London — UK-listed Predator Oil & Gas has completed its timeline for commissioning a floating LNG import terminal in Ireland, with first gas deliveries from the project expected in the first half of 2024, the company said Sept. 30.
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Predator -- better known for its upstream work in Morocco, Ireland and Trinidad -- first said in May it wanted to develop an FSRU in Ireland following the execution of confidentiality agreements with a global supplier of LNG and an owner of LNG regasification vessels.
Ireland has no LNG import capacity at present, though two other projects are also at the planning stage.
In its first-half results statement, Predator said the 2024 target was used as the starting point for its work schedule and would form the basis of finalizing the collaboration agreement with the FRSU vessel provider.
No shale gas
The company said it had made progress with regulatory authorities, gas infrastructure owners, gas buyers and the FSRU provider "to establish an offshore LNG opportunity for Ireland to import LNG that does not use shale gas as a LNG feedstock."
That is key to the project's success after the new Irish government said in June that it did not support the import of "fracked gas" and would develop a policy to establish that position.
The two other LNG import projects planned for Ireland both have links to the US gas industry.
The long-delayed 5 Bcm/year Shannon LNG terminal in western Ireland is under development by US-based private equity firm New Fortress Energy.
Also under development is the 4 Bcm/year Inisfree floating LNG import facility in the south of the country, proposed by US LNG company NextDecade, which proposed to bring LNG from the company's Rio Grande LNG export facility in the US.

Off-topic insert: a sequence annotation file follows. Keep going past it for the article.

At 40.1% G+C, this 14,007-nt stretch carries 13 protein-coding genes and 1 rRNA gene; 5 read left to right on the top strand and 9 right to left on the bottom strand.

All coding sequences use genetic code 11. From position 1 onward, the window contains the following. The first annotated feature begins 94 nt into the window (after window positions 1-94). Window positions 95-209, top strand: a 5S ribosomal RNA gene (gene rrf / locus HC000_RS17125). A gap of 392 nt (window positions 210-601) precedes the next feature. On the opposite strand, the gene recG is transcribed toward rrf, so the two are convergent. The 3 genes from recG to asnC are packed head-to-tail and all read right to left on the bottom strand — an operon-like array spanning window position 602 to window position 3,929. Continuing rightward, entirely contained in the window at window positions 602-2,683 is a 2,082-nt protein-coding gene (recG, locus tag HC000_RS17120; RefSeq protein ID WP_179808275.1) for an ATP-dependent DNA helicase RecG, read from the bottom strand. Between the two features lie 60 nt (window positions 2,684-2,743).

"As Ireland moves towards carbon neutrality, we do not believe that it makes sense to develop LNG gas import terminals importing fracked gas," the government said.
Dublin has also said it would end the issuing of new licenses for exploration and extraction of gas, on the same basis as the decision last year in relation to oil exploration and production.
Predator said this would leave Ireland exposed to increased dependence on UK gas imports.
"With the change in government policy, no new gas fields are likely to be developed offshore Ireland in the foreseeable future," the company said.
"Ultimately and inexorably Ireland will be wholly dependent on gas through the UK interconnectors for security of gas supply. Any interruption to supply whether political, operational or through a form of natural disaster would result in an inability to supply flexible 'on demand' energy," it said.
Predator said it was encouraged by its discussions with stakeholders. "The rapid and proactive engagement of all the key stakeholders demonstrates the potential significance of LNG as a contributor to Ireland's security and diversification of energy supply," it said.
Predator has said in the past the FSRU would have a technical capacity of around 40% of the planned InfraStrata FSRU project in northwest England.
That would imply a technical capacity of the Irish FSRU of 2-2.4 million mt/year (2.8-3.3 Bcm/year).
Ireland's gas demand is currently around 5-6 Bcm/year, meaning the import terminal could meet around half of Irish annual consumption.
As well as imports from the UK, Ireland meets its gas demand from the offshore Corrib field.
The field started up in 2015 and has produced at rates as high as 350 MMcf/d -- or 10 million cu m/d.
However, the field is in decline and according to industry estimates may only produce for 15 years -- meaning it could reach the end of its operational life as early as 2030.